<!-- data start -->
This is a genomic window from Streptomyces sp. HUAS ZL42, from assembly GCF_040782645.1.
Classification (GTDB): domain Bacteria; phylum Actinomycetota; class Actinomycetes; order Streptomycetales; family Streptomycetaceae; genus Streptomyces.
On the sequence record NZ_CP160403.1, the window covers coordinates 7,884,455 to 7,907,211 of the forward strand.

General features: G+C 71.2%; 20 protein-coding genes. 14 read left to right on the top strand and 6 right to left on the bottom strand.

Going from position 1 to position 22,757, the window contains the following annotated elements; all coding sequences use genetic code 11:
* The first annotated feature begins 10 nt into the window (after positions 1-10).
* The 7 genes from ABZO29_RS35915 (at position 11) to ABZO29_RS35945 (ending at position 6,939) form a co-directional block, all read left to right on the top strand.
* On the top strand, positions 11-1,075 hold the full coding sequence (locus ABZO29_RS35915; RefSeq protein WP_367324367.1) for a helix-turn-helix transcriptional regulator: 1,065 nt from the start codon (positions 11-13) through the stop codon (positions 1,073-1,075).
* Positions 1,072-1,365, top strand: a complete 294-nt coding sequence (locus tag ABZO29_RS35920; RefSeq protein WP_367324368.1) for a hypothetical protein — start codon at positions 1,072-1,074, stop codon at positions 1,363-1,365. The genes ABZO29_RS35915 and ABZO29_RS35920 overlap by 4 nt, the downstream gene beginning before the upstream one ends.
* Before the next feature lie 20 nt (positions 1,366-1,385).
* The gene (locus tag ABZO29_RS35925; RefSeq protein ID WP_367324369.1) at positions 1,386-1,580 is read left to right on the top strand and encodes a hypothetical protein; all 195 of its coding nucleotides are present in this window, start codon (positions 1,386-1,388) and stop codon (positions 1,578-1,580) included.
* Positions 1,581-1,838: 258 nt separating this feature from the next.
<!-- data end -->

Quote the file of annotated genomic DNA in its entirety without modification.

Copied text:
This is a genomic window from Streptomyces sp. HUAS ZL42, from assembly GCF_040782645.1.
Classification (GTDB): domain Bacteria; phylum Actinomycetota; class Actinomycetes; order Streptomycetales; family Streptomycetaceae; genus Streptomyces.
On the sequence record NZ_CP160403.1, the window covers coordinates 7,884,455 to 7,907,211 of the forward strand.

General features: G+C 71.2%; 20 protein-coding genes. 14 read left to right on the top strand and 6 right to left on the bottom strand.

Going from position 1 to position 22,757, the window contains the following annotated elements; all coding sequences use genetic code 11:
* The first annotated feature begins 10 nt into the window (after positions 1-10).
* The 7 genes from ABZO29_RS35915 (at position 11) to ABZO29_RS35945 (ending at position 6,939) form a co-directional block, all read left to right on the top strand.
* On the top strand, positions 11-1,075 hold the full coding sequence (locus ABZO29_RS35915; RefSeq protein WP_367324367.1) for a helix-turn-helix transcriptional regulator: 1,065 nt from the start codon (positions 11-13) through the stop codon (positions 1,073-1,075).
* Positions 1,072-1,365, top strand: a complete 294-nt coding sequence (locus tag ABZO29_RS35920; RefSeq protein WP_367324368.1) for a hypothetical protein — start codon at positions 1,072-1,074, stop codon at positions 1,363-1,365. The genes ABZO29_RS35915 and ABZO29_RS35920 overlap by 4 nt, the downstream gene beginning before the upstream one ends.
* Before the next feature lie 20 nt (positions 1,366-1,385).
* The gene (locus tag ABZO29_RS35925; RefSeq protein ID WP_367324369.1) at positions 1,386-1,580 is read left to right on the top strand and encodes a hypothetical protein; all 195 of its coding nucleotides are present in this window, start codon (positions 1,386-1,388) and stop codon (positions 1,578-1,580) included.
* Positions 1,581-1,838: 258 nt separating this feature from the next.